UK Treasury Starts Consultation on Five-Year Digital Securities Trial

The pilot will relax regulations for digital bonds and equities – but not unbacked crypto, like bitcoin or ether.

AccessTimeIconJul 11, 2023 at 10:41 a.m. UTC
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Digital bonds and equities could benefit from lighter regulations for a period of around five years, under plans set out by the U.K. Treasury in a consultation published on Tuesday.

The government said the new “sandbox” for innovative securities based on distributed ledger technology (DLT) could make markets more efficient, transparent and resilient, and wants to start using new rules that were signed into law two weeks ago.

“The use of digital assets has the potential to be genuinely transformative for financial markets,” said the Treasury’s consultation paper. “It is important that markets are able to realize the benefits in a safe manner, preserving existing regulatory outcomes.”

New technology could allow securities trades to “deviate substantially from existing practice”, operating overnight and at weekends, or allowing trades to be settled immediately rather than after a few days, said the Treasury, touting new powers it has been granted under the 2023 Financial Services and Markets Act.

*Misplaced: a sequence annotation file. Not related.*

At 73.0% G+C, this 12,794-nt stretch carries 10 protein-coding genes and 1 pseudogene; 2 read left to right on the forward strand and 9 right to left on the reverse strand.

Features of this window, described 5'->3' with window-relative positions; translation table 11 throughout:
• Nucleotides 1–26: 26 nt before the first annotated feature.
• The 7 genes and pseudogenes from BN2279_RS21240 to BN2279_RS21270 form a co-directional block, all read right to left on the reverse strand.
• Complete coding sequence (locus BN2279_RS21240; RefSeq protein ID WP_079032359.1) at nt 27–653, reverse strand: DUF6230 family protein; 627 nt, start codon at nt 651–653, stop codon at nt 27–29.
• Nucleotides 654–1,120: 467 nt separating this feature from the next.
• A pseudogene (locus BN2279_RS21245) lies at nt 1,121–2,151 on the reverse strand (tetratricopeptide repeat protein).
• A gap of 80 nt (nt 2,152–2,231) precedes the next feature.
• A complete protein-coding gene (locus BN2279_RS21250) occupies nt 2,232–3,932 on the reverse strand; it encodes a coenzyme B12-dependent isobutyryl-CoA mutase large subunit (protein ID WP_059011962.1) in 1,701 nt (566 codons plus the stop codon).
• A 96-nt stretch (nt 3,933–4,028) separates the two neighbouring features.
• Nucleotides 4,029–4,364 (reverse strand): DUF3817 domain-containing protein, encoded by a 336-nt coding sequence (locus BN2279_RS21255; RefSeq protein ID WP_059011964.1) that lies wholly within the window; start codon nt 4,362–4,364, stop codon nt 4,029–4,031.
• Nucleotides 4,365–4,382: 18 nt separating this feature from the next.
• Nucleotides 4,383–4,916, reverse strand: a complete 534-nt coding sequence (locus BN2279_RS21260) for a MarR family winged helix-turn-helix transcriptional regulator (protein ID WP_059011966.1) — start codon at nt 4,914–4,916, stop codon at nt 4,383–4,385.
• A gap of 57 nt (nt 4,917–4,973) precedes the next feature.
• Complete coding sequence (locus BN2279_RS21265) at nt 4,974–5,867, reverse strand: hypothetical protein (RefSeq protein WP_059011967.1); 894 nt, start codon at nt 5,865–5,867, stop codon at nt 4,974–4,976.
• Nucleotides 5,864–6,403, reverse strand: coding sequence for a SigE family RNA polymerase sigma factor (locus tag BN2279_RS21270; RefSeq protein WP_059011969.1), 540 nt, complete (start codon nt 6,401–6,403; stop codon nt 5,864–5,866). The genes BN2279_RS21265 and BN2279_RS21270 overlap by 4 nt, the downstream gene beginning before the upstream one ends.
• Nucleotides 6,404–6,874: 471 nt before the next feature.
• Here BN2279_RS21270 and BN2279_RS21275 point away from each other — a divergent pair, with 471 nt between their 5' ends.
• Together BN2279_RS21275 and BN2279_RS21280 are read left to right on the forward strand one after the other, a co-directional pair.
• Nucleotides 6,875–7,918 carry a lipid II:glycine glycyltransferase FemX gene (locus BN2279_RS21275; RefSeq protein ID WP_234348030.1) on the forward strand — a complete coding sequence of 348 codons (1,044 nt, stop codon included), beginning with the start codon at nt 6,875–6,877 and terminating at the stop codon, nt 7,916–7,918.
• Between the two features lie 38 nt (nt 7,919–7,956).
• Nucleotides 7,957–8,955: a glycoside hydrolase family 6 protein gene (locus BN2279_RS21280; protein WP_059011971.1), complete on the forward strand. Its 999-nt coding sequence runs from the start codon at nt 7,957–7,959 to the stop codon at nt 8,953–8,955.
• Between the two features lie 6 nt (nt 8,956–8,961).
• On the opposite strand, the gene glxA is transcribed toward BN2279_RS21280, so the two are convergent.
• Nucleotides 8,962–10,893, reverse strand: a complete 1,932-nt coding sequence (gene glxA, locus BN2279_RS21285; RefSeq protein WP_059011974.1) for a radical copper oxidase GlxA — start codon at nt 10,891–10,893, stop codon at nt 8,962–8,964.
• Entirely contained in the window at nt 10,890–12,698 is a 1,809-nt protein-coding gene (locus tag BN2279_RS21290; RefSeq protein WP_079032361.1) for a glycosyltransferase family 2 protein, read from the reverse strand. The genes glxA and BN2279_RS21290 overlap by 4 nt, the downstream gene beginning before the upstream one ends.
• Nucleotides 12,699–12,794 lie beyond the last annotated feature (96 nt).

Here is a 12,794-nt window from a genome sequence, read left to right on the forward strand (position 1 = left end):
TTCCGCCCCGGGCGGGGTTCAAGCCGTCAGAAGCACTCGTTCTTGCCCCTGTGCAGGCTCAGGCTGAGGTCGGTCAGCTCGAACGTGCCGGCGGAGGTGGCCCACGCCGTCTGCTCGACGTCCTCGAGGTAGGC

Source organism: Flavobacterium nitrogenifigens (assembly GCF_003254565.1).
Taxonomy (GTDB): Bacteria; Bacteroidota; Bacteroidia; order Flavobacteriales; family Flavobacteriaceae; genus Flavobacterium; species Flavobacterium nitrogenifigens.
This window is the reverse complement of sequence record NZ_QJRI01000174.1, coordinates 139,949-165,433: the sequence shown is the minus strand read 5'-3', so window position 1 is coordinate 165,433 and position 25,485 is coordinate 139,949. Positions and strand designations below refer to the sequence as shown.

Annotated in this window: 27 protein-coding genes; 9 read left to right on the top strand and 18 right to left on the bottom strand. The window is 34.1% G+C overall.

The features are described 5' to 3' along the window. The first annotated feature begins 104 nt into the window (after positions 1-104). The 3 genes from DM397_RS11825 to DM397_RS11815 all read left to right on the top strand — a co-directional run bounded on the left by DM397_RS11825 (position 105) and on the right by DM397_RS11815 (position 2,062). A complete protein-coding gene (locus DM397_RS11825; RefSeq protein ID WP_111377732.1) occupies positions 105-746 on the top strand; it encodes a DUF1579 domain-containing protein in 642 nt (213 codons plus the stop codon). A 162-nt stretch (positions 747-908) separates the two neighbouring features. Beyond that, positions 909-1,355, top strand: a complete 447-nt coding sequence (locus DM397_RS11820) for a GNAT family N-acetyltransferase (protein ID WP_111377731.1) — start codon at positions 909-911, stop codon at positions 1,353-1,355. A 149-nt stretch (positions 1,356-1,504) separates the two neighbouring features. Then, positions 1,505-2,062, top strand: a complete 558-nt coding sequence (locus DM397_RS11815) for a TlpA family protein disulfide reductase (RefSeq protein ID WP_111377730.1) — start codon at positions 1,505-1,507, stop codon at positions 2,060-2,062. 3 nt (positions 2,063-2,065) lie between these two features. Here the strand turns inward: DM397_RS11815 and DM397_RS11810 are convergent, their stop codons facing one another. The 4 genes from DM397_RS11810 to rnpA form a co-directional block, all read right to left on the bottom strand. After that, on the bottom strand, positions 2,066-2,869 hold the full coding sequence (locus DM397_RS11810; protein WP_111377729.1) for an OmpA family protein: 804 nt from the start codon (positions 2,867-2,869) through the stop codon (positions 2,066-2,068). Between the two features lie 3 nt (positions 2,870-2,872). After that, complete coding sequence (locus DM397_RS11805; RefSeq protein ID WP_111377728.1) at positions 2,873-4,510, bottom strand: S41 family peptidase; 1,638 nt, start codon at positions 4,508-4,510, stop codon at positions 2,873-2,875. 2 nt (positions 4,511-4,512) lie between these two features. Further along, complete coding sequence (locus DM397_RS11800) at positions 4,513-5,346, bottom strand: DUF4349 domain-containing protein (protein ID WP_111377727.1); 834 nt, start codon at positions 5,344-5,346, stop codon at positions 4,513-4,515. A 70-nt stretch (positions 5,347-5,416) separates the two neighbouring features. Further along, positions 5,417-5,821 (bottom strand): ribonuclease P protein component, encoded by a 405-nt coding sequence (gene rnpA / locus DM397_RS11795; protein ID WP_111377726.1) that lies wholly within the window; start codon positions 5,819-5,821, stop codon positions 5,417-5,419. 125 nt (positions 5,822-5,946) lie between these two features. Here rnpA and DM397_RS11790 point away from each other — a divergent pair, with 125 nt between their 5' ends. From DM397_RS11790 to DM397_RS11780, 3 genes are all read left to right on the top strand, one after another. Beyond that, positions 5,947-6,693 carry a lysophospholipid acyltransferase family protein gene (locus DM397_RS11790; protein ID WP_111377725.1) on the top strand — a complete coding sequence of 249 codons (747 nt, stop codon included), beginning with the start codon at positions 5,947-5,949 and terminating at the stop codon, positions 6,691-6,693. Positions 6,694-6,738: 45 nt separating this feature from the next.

The relaxation will in the first instance operate for a period of up to five years, and would apply as a minimum to digital equities, bonds and money market instruments – but not to derivatives, or to unbacked crypto, such as bitcoin (BTC) and ether (ETH), as officials point to an evolving regulatory framework.

Last year, Rishi Sunak, then finance minister and now prime minister, said he wanted to make the U.K. a cryptoasset hub. Proposals have followed on stablecoins, crypto promotions and a digital pound which would potentially be issued by the Bank of England – but the industry has complained ministers aren’t acting fast enough compared to rival jurisdictions.

The EU’s landmark Markets in Crypto Assets Regulation is set to take effect next year, and a pilot project to test out DLT securities trading is already in effect.

The Treasury is seeking views on its plans for a digital securities sandbox between now and August 22.

Edited by Parikshit Mishra.


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Jack Schickler

Jack Schickler was a CoinDesk reporter focused on crypto regulations, based in Brussels, Belgium. He doesn’t own any crypto.

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